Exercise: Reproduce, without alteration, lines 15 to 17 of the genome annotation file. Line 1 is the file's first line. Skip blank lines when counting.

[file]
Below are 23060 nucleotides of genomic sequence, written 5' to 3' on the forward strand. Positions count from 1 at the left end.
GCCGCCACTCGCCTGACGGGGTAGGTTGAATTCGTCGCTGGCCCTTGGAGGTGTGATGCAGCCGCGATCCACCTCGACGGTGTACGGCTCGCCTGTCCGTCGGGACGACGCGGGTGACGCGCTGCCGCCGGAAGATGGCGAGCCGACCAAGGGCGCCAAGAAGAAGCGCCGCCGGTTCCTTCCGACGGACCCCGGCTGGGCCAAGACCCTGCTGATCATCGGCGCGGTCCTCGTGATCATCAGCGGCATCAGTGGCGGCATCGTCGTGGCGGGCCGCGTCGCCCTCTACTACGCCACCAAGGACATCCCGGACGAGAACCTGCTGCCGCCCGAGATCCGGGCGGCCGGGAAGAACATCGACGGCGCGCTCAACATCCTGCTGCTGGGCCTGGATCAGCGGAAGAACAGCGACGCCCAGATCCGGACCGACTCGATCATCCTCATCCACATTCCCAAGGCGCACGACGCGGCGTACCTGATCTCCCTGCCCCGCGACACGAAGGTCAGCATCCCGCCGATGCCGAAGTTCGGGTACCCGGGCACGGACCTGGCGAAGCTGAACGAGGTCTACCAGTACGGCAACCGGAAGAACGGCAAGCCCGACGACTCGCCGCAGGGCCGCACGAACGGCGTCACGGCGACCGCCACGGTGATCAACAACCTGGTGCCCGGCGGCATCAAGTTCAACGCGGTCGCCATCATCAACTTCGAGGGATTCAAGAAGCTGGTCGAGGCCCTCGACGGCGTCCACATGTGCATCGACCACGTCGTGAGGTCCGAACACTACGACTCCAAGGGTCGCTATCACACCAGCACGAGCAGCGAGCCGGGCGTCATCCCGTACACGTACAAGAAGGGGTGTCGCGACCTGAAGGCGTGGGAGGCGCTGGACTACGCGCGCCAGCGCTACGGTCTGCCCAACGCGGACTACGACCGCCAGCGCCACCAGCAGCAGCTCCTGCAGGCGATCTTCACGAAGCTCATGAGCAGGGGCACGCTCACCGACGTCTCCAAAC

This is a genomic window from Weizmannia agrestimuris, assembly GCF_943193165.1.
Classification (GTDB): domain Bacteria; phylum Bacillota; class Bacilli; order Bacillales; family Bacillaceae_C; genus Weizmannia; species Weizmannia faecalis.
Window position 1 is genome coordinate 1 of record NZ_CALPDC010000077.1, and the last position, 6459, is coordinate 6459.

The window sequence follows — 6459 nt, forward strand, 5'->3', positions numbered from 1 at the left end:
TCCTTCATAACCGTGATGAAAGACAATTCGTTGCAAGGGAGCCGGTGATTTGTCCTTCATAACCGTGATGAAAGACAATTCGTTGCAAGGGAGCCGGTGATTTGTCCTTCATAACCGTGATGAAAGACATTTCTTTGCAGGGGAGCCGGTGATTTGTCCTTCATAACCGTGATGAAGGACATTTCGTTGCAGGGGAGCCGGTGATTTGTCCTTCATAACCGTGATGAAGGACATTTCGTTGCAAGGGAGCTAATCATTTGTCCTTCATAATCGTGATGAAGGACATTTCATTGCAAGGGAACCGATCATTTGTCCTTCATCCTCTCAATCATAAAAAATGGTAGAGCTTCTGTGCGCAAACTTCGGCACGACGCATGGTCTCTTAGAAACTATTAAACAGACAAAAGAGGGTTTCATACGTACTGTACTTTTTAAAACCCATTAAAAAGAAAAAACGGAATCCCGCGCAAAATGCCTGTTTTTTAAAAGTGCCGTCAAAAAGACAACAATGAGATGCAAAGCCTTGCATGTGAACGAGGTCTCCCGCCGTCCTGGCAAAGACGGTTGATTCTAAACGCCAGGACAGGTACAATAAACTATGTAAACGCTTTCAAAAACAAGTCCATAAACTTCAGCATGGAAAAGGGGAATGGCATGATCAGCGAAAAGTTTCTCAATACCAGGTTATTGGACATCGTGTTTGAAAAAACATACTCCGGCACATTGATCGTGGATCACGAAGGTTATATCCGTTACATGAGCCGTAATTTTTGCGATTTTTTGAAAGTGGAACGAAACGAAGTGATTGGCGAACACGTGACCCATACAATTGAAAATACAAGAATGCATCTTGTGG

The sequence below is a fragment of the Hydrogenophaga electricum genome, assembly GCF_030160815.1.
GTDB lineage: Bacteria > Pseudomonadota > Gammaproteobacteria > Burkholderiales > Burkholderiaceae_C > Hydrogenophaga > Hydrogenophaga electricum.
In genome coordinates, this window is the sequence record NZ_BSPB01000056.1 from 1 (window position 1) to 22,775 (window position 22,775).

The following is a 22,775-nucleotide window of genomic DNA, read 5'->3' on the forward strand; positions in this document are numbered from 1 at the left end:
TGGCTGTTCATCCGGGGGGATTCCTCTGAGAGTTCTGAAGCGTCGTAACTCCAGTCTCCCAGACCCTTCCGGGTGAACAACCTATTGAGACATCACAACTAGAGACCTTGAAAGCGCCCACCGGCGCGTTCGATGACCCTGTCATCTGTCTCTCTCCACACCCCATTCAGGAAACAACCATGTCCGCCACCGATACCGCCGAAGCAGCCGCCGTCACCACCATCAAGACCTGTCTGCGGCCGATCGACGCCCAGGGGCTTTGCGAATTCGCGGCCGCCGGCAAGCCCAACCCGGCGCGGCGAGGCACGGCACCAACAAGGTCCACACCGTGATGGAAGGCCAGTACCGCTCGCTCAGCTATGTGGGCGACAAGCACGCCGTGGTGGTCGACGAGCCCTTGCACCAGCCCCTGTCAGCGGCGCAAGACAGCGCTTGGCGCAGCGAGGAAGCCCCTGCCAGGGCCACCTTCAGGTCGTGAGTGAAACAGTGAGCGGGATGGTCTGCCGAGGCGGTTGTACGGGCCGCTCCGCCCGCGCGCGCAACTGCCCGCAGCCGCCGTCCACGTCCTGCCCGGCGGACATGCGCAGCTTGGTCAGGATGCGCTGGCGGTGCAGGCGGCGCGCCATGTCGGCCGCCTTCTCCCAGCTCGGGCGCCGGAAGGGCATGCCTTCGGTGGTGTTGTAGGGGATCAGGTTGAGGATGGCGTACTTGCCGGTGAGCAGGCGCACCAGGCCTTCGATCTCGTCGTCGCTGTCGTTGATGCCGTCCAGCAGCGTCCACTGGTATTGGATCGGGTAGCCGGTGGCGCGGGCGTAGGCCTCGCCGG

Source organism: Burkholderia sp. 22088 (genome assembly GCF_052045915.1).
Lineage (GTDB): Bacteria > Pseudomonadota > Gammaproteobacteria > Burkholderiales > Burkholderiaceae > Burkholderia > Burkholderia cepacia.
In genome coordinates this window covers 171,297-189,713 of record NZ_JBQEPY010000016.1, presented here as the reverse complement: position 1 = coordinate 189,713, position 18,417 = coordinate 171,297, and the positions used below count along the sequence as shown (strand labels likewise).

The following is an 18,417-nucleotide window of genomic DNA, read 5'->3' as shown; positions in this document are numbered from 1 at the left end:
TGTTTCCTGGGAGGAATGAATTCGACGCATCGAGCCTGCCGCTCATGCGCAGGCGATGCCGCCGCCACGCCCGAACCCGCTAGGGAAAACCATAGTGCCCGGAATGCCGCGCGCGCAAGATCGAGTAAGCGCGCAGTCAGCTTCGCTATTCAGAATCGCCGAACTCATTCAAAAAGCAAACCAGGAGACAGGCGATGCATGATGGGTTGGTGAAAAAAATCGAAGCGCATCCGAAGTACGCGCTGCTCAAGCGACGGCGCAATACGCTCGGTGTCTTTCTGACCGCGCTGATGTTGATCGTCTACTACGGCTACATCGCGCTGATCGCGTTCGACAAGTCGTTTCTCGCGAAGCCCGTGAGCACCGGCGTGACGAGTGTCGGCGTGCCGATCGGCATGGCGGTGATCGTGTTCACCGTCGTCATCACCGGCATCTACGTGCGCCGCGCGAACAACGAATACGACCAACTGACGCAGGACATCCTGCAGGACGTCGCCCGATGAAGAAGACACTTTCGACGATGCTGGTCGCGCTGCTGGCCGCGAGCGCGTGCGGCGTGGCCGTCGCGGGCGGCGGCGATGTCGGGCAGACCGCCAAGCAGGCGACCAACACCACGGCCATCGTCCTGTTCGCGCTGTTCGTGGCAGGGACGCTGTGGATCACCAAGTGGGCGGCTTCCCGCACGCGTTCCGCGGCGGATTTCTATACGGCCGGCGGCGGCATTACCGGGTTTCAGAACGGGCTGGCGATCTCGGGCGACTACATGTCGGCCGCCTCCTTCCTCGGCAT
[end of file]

In genome coordinates this window covers 171,297-189,713 of record NZ_JBQEPY010000016.1, presented here as the reverse complement: position 1 = coordinate 189,713, position 18,417 = coordinate 171,297, and the positions used below count along the sequence as shown (strand labels likewise).

The following is an 18,417-nucleotide window of genomic DNA, read 5'->3' as shown; positions in this document are numbered from 1 at the left end:
TGTTTCCTGGGAGGAATGAATTCGACGCATCGAGCCTGCCGCTCATGCGCAGGCGATGCCGCCGCCACGCCCGAACCCGCTAGGGAAAACCATAGTGCCCGGAATGCCGCGCGCGCAAGATCGAGTAAGCGCGCAGTCAGCTTCGCTATTCAGAATCGCCGAACTCATTCAAAAAGCAAACCAGGAGACAGGCGATGCATGATGGGTTGGTGAAAAAAATCGAAGCGCATCCGAAGTACGCGCTGCTCAAGCGACGGCGCAATACGCTCGGTGTCTTTCTGACCGCGCTGATGTTGATCGTCTACTACGGCTACATCGCGCTGATCGCGTTCGACAAGTCGTTTCTCGCGAAGCCCGTGAGCACCGGCGTGACGAGTGTCGGCGTGCCGATCGGCATGGCGGTGATCGTGTTCACCGTCGTCATCACCGGCATCTACGTGCGCCGCGCGAACAACGAATACGACCAACTGACGCAGGACATCCTGCAGGACGTCGCCCGATGAAGAAGACACTTTCGACGATGCTGGTCGCGCTGCTGGCCGCGAGCGCGTGCGGCGTGGCCGTCGCGGGCGGCGGCGATGTCGGGCAGACCGCCAAGCAGGCGACCAACACCACGGCCATCGTCCTGTTCGCGCTGTTCGTGGCAGGGACGCTGTGGATCACCAAGTGGGCGGCTTCCCGCACGCGTTCCGCGGCGGATTTCTATACGGCCGGCGGCGGCATTACCGGGTTTCAGAACGGGCTGGCGATCTCGGGCGACTACATGTCGGCCGCCTCCTTCCTCGGCAT